The wording comes from another bill, the Preventing Emerging Threats Act of 2018, which was strongly supported by the Department of Homeland Security and absorbed into the FAA Reauthorization Act. In June, as part of its argument as to why it needed more leeway when it comes to drones, the agency said that terrorist groups overseas "use commercially available [unmanned aircraft systems] to drop explosive payloads, deliver harmful substances and conduct illicit surveillance," and added that the devices are also used to transport drugs, interfere with law enforcement and expolit unsecured networks.
However, the bill's vague language and lack of oversight measures attracted criticism from groups like the ACLU, which said earlier this year that the proposed law contained "insufficient protections to ensure that such authority is not used arbitrarily, abusively or unnecessarily, and would permit conduct that raises privacy and due process concerns."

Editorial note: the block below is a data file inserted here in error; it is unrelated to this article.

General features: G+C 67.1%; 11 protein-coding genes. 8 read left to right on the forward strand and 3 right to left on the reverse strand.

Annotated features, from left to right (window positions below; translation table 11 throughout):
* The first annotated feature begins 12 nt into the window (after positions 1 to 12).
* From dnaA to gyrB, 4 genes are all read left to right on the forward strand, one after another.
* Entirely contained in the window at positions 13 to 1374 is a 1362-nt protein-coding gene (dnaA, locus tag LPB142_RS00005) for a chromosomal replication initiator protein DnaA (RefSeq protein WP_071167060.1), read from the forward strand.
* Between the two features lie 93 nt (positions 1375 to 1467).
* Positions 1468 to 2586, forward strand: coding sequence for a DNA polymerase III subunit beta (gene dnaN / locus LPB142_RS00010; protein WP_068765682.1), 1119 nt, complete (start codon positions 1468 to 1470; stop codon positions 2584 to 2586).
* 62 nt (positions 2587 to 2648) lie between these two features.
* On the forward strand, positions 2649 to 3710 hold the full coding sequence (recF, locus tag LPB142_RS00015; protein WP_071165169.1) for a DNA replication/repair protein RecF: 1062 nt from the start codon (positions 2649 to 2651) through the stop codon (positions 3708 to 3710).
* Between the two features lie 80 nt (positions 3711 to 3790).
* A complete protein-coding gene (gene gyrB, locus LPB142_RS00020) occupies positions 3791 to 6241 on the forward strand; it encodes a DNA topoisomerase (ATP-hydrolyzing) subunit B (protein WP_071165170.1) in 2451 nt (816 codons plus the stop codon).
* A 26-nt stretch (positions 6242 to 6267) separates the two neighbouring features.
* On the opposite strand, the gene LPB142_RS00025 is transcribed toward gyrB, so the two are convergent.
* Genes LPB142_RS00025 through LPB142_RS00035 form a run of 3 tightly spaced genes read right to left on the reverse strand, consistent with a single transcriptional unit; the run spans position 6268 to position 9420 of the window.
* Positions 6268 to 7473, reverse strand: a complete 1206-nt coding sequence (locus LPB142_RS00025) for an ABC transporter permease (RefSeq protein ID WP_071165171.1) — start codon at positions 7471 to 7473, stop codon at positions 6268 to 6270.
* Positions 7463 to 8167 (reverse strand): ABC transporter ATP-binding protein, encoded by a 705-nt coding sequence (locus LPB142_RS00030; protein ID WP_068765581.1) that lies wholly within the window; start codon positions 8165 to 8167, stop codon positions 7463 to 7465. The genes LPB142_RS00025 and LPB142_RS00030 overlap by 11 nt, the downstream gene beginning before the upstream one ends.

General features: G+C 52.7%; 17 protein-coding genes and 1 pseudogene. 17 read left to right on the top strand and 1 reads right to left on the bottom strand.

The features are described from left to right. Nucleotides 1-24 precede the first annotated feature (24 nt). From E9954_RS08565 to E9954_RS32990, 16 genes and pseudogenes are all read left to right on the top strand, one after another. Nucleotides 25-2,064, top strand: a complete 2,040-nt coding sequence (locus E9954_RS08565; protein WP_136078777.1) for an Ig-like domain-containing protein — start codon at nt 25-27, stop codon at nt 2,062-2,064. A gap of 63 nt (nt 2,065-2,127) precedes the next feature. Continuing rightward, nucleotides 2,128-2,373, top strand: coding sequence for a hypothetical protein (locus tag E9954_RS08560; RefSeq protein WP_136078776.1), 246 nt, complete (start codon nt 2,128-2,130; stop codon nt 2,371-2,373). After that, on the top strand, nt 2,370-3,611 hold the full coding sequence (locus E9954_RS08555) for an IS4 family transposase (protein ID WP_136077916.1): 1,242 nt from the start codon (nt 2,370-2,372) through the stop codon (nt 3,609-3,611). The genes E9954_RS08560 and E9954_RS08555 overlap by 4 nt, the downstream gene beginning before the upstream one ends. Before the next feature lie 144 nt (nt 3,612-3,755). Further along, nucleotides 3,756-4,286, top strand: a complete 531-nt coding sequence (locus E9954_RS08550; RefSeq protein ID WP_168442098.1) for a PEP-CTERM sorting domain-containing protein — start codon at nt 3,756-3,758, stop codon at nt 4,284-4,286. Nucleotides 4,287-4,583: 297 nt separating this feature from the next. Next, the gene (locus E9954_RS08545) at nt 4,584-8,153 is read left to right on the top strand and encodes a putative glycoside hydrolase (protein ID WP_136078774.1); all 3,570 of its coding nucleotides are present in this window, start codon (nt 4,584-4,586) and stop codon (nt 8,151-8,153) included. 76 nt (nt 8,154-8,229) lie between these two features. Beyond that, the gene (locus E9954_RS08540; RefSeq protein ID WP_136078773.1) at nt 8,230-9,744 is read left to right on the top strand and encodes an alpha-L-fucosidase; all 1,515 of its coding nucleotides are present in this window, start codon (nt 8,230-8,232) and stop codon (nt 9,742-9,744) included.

The bill says that when a "credible threat" is posed by a drone to a "covered facility or asset," the federal government can "disrupt control" of that device, "seize or exercise control" of it, confiscate it or "use reasonable force, if necessary, to disable, damage or destroy the unmanned aircraft system." In the bill, "credible threat" is left undefined.
The EFF expressed concern over the bill, telling TechCrunch, "If lawmakers want to give the government the power to hack or destroy private drones, then Congress and the public should have the opportunity to debate how best to provide adequate oversight and limit those powers to protect our right to use drones for journalism, activism and recreation."
The ACLU reiterated its objections as well. "These provisions give the government virtually carte blanche to surveil, seize or even shoot a drone out of the sky -- whether owned by journalists or commercial entities -- with no oversight or due process," a spokesperson told TechCrunch.
President Trump is fully expected to sign the bill into law.